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Fringe Field
 
The magnetic field outside the magnet, which is also called the stray field. Its strength depends on the magnet type and the field strength. The higher the field strength, the larger the fringe field.
See Magnetic Fringe Field.
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Physics of MRI Safety
   by www.aapm.org    
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5 Gauss Fringe Field
 
This line specifies the perimeter around a MR scanner within which the static magnetic fields are higher than five gauss. Five gauss and below are considered 'safe' levels of static magnetic field exposure for the general public.
Due to the physical properties of magnetic fields, the magnetic flux, which penetrates the useful volume of the magnet will return through the surroundings of the magnet to form closed field lines. Depending on the magnet construction, the returning flux will penetrate large open spaces (unshielded magnets) or will be confined largely to iron yokes or through secondary coils (shielded magnets).
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Magnetic Fringe FieldInfoSheet: - Coils - 
Intro, 
Overview, 
etc.
 
The region surrounding a magnet and exhibiting a magnetic field strength, which is significantly higher than the earth’s magnetic field (typically 0.05-0.1 mT, depending on geographical location). Initially the most magnets had very extensive fringe fields. Magnets with iron have reduced the fringe field substantially (passively shielded magnets). At least, adding appropriate additional superconducting coils to superconducting magnets has resulted in a drastic reduction of the extent of the fringe fields (actively shielded magnets).
Due to the physical properties of magnetic fields, the magnetic flux, which penetrates the useful volume of the magnet will return through the surroundings of the magnet to form closed field lines. Depending on the magnet construction, the returning flux will penetrate large open spaces (unshielded magnets) or will be confined largely to iron yokes or through secondary coils (shielded magnets).
Fringe fields constitute one of the major hazards of MR scanners as these fields acting over extended distances outside the magnet produce strong attractive forces upon magnetic objects. These can thus 'fly' into the magnet when loose nearby acting like projectiles. Fringe fields also exert unwanted forces on metallic implants in patients.
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Magnetic Field
   by hyperphysics.phy-astr.gsu.edu    
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Resistive Magnet
 
A type of magnet that utilizes the principles of electromagnetism to generate the magnetic field. Typically large current values and significant cooling of the magnet coils is required. The resistive magnet does not require cryogens, but needs a constant power supply to maintain a homogenous magnetic field, and can be quite expensive to maintain.
Resistive magnets fall into two general categories - iron-core and air-core.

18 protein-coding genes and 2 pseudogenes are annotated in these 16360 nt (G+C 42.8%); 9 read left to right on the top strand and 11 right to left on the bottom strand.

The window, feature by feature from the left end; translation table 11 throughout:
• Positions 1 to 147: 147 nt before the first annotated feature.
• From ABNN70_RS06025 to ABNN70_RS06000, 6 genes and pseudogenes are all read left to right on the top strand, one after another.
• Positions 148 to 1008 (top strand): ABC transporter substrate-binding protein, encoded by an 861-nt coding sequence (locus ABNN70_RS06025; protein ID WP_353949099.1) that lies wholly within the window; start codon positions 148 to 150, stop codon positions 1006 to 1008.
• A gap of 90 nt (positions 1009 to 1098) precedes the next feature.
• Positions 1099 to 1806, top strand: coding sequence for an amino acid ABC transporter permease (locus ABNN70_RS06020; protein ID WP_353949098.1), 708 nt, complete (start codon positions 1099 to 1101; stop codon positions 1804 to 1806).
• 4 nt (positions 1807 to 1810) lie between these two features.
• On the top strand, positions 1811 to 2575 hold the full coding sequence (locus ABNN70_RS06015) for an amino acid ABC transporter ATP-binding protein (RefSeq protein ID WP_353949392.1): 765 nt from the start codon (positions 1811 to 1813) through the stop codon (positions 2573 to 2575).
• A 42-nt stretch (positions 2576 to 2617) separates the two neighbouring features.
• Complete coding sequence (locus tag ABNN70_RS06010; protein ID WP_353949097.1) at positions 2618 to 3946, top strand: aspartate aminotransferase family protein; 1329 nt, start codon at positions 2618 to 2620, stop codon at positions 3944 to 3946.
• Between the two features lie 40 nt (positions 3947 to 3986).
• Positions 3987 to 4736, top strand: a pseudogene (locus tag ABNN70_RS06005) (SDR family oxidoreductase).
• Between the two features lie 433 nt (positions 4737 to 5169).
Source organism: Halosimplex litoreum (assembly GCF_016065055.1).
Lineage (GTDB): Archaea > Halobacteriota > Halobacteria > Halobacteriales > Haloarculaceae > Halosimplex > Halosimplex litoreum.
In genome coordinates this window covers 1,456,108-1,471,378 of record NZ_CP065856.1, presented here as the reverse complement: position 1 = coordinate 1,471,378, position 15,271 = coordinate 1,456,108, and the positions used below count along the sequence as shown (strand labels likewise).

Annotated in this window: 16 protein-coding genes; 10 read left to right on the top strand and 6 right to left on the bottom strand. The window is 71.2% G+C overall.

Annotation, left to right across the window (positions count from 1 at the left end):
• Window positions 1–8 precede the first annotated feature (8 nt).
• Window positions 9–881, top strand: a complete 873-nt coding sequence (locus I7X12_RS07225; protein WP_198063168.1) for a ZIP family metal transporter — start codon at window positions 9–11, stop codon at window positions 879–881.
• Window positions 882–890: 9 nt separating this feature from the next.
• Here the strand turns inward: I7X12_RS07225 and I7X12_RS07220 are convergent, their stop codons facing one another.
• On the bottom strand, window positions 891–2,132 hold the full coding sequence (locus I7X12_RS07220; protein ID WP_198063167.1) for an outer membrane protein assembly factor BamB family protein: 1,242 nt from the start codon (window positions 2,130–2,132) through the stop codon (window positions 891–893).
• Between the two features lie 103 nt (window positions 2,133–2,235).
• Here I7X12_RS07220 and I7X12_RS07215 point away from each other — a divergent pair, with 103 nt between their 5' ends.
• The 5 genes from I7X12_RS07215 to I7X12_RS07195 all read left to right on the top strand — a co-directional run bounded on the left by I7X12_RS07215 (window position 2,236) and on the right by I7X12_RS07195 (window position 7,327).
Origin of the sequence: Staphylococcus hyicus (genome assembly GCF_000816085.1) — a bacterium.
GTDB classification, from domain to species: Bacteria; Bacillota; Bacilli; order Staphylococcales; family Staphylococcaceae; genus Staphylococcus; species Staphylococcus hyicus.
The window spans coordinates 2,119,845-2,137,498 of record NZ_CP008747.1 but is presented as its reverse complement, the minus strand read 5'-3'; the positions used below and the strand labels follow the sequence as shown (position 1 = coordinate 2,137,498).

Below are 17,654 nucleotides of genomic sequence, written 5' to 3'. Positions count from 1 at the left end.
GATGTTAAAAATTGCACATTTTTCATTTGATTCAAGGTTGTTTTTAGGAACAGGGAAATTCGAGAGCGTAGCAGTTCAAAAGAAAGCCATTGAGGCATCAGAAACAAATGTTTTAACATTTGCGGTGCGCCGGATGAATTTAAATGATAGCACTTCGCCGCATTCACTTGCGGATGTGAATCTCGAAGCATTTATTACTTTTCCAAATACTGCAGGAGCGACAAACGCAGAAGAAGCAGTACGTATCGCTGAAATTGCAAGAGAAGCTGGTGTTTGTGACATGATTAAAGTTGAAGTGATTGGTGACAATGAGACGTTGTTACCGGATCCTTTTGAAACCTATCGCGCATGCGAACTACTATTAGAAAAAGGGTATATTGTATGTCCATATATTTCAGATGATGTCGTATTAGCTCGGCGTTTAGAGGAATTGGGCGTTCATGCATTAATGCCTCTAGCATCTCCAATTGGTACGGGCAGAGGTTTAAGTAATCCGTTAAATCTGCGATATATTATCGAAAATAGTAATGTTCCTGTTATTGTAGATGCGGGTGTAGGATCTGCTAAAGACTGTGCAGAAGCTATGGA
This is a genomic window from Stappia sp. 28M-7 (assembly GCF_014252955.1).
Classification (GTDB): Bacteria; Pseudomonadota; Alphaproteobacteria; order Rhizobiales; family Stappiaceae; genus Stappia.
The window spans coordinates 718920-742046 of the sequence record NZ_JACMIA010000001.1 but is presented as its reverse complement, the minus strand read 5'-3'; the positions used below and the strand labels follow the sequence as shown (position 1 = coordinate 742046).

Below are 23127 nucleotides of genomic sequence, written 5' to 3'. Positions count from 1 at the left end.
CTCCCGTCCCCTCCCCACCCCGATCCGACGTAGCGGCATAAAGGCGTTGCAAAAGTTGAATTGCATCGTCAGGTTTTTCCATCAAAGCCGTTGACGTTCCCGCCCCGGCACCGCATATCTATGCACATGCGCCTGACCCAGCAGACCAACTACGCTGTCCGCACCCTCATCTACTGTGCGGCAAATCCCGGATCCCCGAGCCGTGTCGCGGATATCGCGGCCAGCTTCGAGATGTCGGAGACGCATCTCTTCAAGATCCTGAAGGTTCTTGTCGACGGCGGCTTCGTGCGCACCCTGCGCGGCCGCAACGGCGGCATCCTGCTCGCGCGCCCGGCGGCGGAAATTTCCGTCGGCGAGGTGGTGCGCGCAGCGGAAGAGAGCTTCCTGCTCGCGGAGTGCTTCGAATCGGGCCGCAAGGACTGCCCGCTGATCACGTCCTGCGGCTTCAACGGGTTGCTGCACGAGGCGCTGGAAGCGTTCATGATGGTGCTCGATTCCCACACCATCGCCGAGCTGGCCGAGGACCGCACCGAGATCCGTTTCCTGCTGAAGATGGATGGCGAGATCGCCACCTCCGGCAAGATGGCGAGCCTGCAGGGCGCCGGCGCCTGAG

Iron-core electromagnets provide the advantages of a vertically oriented magnetic field, and a limited fringe field with little, if any, missile effects due to the closed iron-flux return path.
Air-core electromagnets exhibit horizontally oriented fields, which have large fringe fields (unless magnetically shielded) and are prone to missile effects. Resistive magnets are typically limited to maximum field strengths of approximately 0.6T.
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AIRIS II™InfoSheet: - Devices -
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www.hitachimed.com/products/airis_2.asp

From Hitachi Medical Systems America Inc.;
the AIRIS II, an entry in the diagnostic category of open MR systems, was designed by Hitachi Medical Systems America Inc. (Twinsburg, OH, USA) and Hitachi Medical Corp. (Tokyo) and is manufactured by the Tokyo branch. A 0.3 T field-strength magnet and phased array coils deliver high image quality without the need for a tunnel-type high-field system, thereby significantly improving patient comfort not only for claustrophobic patients.


Device Information and Specification
CLINICAL APPLICATION Whole body
CONFIGURATION Vertical Field, Open MRI
SURFACE COILS QD Head, MA Head and Neck, QD C-Spine, MA or QD Shoulder, MA CTL Spine, QD Knee, Neck, QD TMJ, QD Breast, QD Flex Body (4 sizes), Small and Large Extrem., QD Wrist, MA Foot and Ankle (WIP), PVA (WIP)
SPECTROSCOPY No
SYNCHRONIZATION Cardiac gating, ECG/peripheral, respiratory gating (2 modes)
PULSE SEQUENCES SE, GE, GR, IR, FIR, STIR, FSE, ss-FSE, FLAIR, EPI -DWI, SE-EPI, ms - EPI, SSP, MTC, SARGE, RSSG, TRSG, MRCP, Angiography: CE, 2D/3D TOF
IMAGING MODES Single, multislice, volume study
TR SE: 30 - 10,000msec GE: 20 - 10,000msec IR: 50 - 16,700msec FSE: 200 - 16,7000msec
TE SE : 10 - 250msec IR: 10 -250msec GE: 5 - 50 msec FSE: 15 - 2,000
SINGLE/MULTI SLICE 0.05 sec/image (256 x 256)
FOV 5cm to 42 cm continuous
SLICE THICKNESS 2D: 2 - 100 mm; 3D: 0.5 - 5 mm
DISPLAY MATRIX 1280 x 1024
MEASURING MATRIX 512 x 512
PIXEL INTENSITY Level Range: -2,000 to +4,000
SPATIAL RESOLUTION Sub millimeter
MAGNET TYPE Self-shielded, permanent
BORE DIAMETER
or W x H
110 x 43 cm
MAGNET WEIGHT 15,700 kg
H*W*D 79 x 111 x 73 cm
POWER REQUIREMENTS 208/220/240 V, single phase
COOLING SYSTEM TYPE Air-cooled
CRYOGEN USE
FIELD STRENGTH 0.3 T
STRENGTH 15 mT/m
5 GAUSS FRINGE FIELD 2.0 m lateral, 2.5 m vert./long
SHIMMING Auto shimming, 3-axis/patient, and volume shim

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In 2020 your scanner will probably work with a field strength of :
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